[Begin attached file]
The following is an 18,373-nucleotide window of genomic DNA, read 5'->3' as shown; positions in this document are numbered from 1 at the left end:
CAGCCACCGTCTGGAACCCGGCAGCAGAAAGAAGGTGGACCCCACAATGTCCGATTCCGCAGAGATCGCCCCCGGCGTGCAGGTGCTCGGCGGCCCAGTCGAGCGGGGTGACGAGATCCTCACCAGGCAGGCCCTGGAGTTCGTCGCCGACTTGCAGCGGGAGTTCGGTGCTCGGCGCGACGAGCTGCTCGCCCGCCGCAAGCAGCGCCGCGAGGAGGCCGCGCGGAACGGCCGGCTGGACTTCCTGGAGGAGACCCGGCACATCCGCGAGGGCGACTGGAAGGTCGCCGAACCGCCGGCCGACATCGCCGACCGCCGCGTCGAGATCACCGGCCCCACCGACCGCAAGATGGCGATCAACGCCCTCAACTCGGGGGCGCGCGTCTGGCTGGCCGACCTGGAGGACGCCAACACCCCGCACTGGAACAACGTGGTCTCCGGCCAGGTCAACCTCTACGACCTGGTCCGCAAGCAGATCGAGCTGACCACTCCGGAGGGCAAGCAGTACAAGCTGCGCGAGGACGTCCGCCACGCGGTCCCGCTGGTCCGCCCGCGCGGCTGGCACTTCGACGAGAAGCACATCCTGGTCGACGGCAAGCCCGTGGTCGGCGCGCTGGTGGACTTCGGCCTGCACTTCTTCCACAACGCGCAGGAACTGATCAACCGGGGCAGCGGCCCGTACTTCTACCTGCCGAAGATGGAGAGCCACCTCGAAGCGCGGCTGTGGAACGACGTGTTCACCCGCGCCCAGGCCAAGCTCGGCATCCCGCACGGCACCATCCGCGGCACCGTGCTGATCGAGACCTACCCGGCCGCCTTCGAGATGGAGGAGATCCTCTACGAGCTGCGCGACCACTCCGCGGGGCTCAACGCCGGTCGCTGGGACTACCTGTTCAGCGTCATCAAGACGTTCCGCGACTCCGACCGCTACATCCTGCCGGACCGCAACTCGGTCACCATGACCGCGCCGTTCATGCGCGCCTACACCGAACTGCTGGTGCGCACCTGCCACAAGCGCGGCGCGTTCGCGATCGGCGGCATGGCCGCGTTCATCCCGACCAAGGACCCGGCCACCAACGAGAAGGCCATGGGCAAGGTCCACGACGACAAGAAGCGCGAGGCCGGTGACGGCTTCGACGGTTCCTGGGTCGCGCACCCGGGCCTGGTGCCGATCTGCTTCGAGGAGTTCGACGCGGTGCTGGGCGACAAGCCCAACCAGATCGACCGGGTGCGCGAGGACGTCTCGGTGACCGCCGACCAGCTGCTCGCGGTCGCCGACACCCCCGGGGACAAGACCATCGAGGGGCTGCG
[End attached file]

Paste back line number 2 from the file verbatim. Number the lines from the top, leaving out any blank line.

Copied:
CAGCCACCGTCTGGAACCCGGCAGCAGAAAGAAGGTGGACCCCACAATGTCCGATTCCGCAGAGATCGCCCCCGGCGTGCAGGTGCTCGGCGGCCCAGTCGAGCGGGGTGACGAGATCCTCACCAGGCAGGCCCTGGAGTTCGTCGCCGACTTGCAGCGGGAGTTCGGTGCTCGGCGCGACGAGCTGCTCGCCCGCCGCAAGCAGCGCCGCGAGGAGGCCGCGCGGAACGGCCGGCTGGACTTCCTGGAGGAGACCCGGCACATCCGCGAGGGCGACTGGAAGGTCGCCGAACCGCCGGCCGACATCGCCGACCGCCGCGTCGAGATCACCGGCCCCACCGACCGCAAGATGGCGATCAACGCCCTCAACTCGGGGGCGCGCGTCTGGCTGGCCGACCTGGAGGACGCCAACACCCCGCACTGGAACAACGTGGTCTCCGGCCAGGTCAACCTCTACGACCTGGTCCGCAAGCAGATCGAGCTGACCACTCCGGAGGGCAAGCAGTACAAGCTGCGCGAGGACGTCCGCCACGCGGTCCCGCTGGTCCGCCCGCGCGGCTGGCACTTCGACGAGAAGCACATCCTGGTCGACGGCAAGCCCGTGGTCGGCGCGCTGGTGGACTTCGGCCTGCACTTCTTCCACAACGCGCAGGAACTGATCAACCGGGGCAGCGGCCCGTACTTCTACCTGCCGAAGATGGAGAGCCACCTCGAAGCGCGGCTGTGGAACGACGTGTTCACCCGCGCCCAGGCCAAGCTCGGCATCCCGCACGGCACCATCCGCGGCACCGTGCTGATCGAGACCTACCCGGCCGCCTTCGAGATGGAGGAGATCCTCTACGAGCTGCGCGACCACTCCGCGGGGCTCAACGCCGGTCGCTGGGACTACCTGTTCAGCGTCATCAAGACGTTCCGCGACTCCGACCGCTACATCCTGCCGGACCGCAACTCGGTCACCATGACCGCGCCGTTCATGCGCGCCTACACCGAACTGCTGGTGCGCACCTGCCACAAGCGCGGCGCGTTCGCGATCGGCGGCATGGCCGCGTTCATCCCGACCAAGGACCCGGCCACCAACGAGAAGGCCATGGGCAAGGTCCACGACGACAAGAAGCGCGAGGCCGGTGACGGCTTCGACGGTTCCTGGGTCGCGCACCCGGGCCTGGTGCCGATCTGCTTCGAGGAGTTCGACGCGGTGCTGGGCGACAAGCCCAACCAGATCGACCGGGTGCGCGAGGACGTCTCGGTGACCGCCGACCAGCTGCTCGCGGTCGCCGACACCCCCGGGGACAAGACCATCGAGGGGCTGCG